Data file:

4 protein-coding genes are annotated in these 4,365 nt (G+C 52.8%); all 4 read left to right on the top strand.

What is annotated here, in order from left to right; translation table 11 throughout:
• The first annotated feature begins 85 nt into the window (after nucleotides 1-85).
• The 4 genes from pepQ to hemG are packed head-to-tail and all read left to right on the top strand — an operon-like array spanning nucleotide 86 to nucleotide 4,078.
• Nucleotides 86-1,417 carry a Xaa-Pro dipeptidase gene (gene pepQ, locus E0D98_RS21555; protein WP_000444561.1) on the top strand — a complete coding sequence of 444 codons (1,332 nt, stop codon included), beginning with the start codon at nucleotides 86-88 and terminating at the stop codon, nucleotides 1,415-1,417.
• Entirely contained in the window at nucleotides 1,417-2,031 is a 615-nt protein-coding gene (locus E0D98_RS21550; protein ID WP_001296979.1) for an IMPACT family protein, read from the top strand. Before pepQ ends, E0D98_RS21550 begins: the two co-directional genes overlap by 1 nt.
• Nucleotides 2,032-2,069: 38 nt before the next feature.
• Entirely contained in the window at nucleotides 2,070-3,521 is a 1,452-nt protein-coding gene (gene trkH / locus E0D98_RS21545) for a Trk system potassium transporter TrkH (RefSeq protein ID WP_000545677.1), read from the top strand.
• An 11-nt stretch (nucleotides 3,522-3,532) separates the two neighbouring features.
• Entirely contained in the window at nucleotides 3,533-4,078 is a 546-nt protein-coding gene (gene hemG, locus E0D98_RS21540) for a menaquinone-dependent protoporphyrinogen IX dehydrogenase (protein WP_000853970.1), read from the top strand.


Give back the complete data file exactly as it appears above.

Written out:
4 protein-coding genes are annotated in these 4,365 nt (G+C 52.8%); all 4 read left to right on the top strand.

What is annotated here, in order from left to right; translation table 11 throughout:
• The first annotated feature begins 85 nt into the window (after nucleotides 1-85).
• The 4 genes from pepQ to hemG are packed head-to-tail and all read left to right on the top strand — an operon-like array spanning nucleotide 86 to nucleotide 4,078.
• Nucleotides 86-1,417 carry a Xaa-Pro dipeptidase gene (gene pepQ, locus E0D98_RS21555; protein WP_000444561.1) on the top strand — a complete coding sequence of 444 codons (1,332 nt, stop codon included), beginning with the start codon at nucleotides 86-88 and terminating at the stop codon, nucleotides 1,415-1,417.
• Entirely contained in the window at nucleotides 1,417-2,031 is a 615-nt protein-coding gene (locus E0D98_RS21550; protein ID WP_001296979.1) for an IMPACT family protein, read from the top strand. Before pepQ ends, E0D98_RS21550 begins: the two co-directional genes overlap by 1 nt.
• Nucleotides 2,032-2,069: 38 nt before the next feature.
• Entirely contained in the window at nucleotides 2,070-3,521 is a 1,452-nt protein-coding gene (gene trkH / locus E0D98_RS21545) for a Trk system potassium transporter TrkH (RefSeq protein ID WP_000545677.1), read from the top strand.
• An 11-nt stretch (nucleotides 3,522-3,532) separates the two neighbouring features.
• Entirely contained in the window at nucleotides 3,533-4,078 is a 546-nt protein-coding gene (gene hemG, locus E0D98_RS21540) for a menaquinone-dependent protoporphyrinogen IX dehydrogenase (protein WP_000853970.1), read from the top strand.